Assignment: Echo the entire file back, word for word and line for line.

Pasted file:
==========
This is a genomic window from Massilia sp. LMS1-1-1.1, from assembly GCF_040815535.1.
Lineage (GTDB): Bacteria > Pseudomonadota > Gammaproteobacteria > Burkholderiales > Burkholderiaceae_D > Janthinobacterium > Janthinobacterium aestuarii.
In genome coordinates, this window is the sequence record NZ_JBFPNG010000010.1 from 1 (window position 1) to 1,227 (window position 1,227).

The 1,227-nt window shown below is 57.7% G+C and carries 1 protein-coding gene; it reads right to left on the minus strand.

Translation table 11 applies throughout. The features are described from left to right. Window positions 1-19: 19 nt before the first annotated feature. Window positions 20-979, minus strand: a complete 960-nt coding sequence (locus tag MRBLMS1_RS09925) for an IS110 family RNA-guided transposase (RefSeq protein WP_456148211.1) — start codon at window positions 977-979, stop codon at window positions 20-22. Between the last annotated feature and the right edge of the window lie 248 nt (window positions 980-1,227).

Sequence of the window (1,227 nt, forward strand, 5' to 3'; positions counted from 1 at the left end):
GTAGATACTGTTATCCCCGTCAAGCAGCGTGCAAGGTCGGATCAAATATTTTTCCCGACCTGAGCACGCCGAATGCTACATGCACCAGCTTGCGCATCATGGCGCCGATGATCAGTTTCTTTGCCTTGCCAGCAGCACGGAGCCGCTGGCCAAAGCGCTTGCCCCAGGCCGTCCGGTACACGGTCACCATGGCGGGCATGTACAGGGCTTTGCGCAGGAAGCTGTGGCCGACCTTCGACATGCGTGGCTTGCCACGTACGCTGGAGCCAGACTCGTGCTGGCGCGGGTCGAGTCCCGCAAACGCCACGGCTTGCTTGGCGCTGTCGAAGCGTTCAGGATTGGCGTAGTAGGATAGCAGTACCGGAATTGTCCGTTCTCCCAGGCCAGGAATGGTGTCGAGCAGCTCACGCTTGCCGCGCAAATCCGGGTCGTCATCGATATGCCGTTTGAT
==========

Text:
This is a genomic window from Massilia sp. LMS1-1-1.1, from assembly GCF_040815535.1.
Lineage (GTDB): Bacteria > Pseudomonadota > Gammaproteobacteria > Burkholderiales > Burkholderiaceae_D > Janthinobacterium > Janthinobacterium aestuarii.
In genome coordinates, this window is the sequence record NZ_JBFPNG010000010.1 from 1 (window position 1) to 1,227 (window position 1,227).

The 1,227-nt window shown below is 57.7% G+C and carries 1 protein-coding gene; it reads right to left on the minus strand.

Translation table 11 applies throughout. The features are described from left to right. Window positions 1-19: 19 nt before the first annotated feature. Window positions 20-979, minus strand: a complete 960-nt coding sequence (locus tag MRBLMS1_RS09925) for an IS110 family RNA-guided transposase (RefSeq protein WP_456148211.1) — start codon at window positions 977-979, stop codon at window positions 20-22. Between the last annotated feature and the right edge of the window lie 248 nt (window positions 980-1,227).

Sequence of the window (1,227 nt, forward strand, 5' to 3'; positions counted from 1 at the left end):
GTAGATACTGTTATCCCCGTCAAGCAGCGTGCAAGGTCGGATCAAATATTTTTCCCGACCTGAGCACGCCGAATGCTACATGCACCAGCTTGCGCATCATGGCGCCGATGATCAGTTTCTTTGCCTTGCCAGCAGCACGGAGCCGCTGGCCAAAGCGCTTGCCCCAGGCCGTCCGGTACACGGTCACCATGGCGGGCATGTACAGGGCTTTGCGCAGGAAGCTGTGGCCGACCTTCGACATGCGTGGCTTGCCACGTACGCTGGAGCCAGACTCGTGCTGGCGCGGGTCGAGTCCCGCAAACGCCACGGCTTGCTTGGCGCTGTCGAAGCGTTCAGGATTGGCGTAGTAGGATAGCAGTACCGGAATTGTCCGTTCTCCCAGGCCAGGAATGGTGTCGAGCAGCTCACGCTTGCCGCGCAAATCCGGGTCGTCATCGATATGCCGTTTGAT